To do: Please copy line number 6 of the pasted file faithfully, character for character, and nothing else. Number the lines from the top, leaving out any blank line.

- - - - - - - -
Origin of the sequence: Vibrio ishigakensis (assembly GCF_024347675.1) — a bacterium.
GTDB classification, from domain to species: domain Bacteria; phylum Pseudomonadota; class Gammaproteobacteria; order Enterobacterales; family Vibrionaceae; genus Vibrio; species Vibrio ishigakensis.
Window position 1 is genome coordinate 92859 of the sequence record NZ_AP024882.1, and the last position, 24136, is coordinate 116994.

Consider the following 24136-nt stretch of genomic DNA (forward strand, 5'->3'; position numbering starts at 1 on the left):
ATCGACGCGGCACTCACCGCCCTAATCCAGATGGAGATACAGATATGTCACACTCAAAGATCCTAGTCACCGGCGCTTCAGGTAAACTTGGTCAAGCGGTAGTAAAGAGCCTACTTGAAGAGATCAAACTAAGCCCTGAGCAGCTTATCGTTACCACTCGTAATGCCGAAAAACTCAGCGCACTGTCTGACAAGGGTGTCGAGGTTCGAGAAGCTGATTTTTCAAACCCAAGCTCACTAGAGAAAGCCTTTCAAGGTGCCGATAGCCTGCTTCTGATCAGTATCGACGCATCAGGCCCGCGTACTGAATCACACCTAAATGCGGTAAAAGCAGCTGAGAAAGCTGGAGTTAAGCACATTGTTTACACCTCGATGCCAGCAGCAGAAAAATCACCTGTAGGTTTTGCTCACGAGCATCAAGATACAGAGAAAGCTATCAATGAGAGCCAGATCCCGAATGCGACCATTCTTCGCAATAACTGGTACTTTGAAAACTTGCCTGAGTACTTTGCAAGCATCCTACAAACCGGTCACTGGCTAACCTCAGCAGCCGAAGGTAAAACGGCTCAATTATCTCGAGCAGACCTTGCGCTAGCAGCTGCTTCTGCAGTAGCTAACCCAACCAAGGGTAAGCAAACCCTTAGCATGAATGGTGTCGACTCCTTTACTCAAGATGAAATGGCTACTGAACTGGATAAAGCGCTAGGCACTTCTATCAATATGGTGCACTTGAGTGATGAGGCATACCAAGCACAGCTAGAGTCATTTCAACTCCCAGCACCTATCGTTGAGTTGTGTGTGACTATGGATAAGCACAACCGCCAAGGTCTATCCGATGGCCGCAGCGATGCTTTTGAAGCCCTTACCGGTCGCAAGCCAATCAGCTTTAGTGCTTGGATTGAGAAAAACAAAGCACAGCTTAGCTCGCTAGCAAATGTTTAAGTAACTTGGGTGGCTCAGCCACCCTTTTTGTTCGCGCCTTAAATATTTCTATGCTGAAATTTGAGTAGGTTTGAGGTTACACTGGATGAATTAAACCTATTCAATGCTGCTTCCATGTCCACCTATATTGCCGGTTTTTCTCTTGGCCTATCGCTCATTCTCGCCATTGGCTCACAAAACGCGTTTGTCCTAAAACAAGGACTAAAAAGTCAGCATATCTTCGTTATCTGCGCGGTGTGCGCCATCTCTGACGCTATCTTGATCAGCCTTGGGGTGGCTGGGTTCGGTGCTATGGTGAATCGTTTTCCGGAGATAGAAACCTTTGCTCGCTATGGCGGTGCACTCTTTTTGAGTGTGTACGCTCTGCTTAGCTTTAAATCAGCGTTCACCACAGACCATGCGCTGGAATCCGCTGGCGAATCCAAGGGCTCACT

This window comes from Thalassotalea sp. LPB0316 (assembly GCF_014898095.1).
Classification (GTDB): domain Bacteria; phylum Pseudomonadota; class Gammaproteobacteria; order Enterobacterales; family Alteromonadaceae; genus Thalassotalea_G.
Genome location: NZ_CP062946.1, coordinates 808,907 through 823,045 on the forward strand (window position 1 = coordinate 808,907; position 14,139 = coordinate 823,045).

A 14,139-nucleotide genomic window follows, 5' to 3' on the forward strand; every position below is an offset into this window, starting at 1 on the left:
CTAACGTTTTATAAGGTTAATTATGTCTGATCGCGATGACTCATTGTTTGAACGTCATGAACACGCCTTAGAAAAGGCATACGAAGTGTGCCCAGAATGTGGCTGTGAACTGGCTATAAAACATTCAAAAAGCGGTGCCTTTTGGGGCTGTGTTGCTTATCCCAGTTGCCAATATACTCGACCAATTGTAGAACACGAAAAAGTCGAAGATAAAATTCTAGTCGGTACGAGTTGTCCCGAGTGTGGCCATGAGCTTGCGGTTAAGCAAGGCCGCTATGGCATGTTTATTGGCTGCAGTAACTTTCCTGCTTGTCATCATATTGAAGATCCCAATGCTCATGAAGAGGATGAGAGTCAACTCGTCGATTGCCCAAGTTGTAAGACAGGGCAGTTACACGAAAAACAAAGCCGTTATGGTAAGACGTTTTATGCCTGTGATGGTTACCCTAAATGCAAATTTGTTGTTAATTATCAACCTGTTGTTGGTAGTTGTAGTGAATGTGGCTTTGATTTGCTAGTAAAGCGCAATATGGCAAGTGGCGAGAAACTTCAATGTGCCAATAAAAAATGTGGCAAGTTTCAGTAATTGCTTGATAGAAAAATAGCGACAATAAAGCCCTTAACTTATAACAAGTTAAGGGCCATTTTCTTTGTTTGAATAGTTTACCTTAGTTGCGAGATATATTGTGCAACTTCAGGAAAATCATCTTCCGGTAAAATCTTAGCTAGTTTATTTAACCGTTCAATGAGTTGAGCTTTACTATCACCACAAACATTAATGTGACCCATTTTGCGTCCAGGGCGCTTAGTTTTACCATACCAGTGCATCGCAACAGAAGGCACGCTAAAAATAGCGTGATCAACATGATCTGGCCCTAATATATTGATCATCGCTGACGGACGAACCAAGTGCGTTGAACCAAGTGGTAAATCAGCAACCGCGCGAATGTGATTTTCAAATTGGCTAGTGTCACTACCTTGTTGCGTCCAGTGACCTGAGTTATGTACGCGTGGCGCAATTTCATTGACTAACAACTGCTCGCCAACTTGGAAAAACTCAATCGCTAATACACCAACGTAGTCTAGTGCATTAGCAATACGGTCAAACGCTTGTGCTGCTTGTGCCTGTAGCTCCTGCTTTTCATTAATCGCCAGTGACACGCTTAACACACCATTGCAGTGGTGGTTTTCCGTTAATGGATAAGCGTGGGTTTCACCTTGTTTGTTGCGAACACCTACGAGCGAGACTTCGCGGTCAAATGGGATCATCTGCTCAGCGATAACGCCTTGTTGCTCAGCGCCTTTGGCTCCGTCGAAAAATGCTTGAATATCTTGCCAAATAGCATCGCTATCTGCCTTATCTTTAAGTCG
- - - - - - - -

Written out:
This window comes from Thalassotalea sp. LPB0316 (assembly GCF_014898095.1).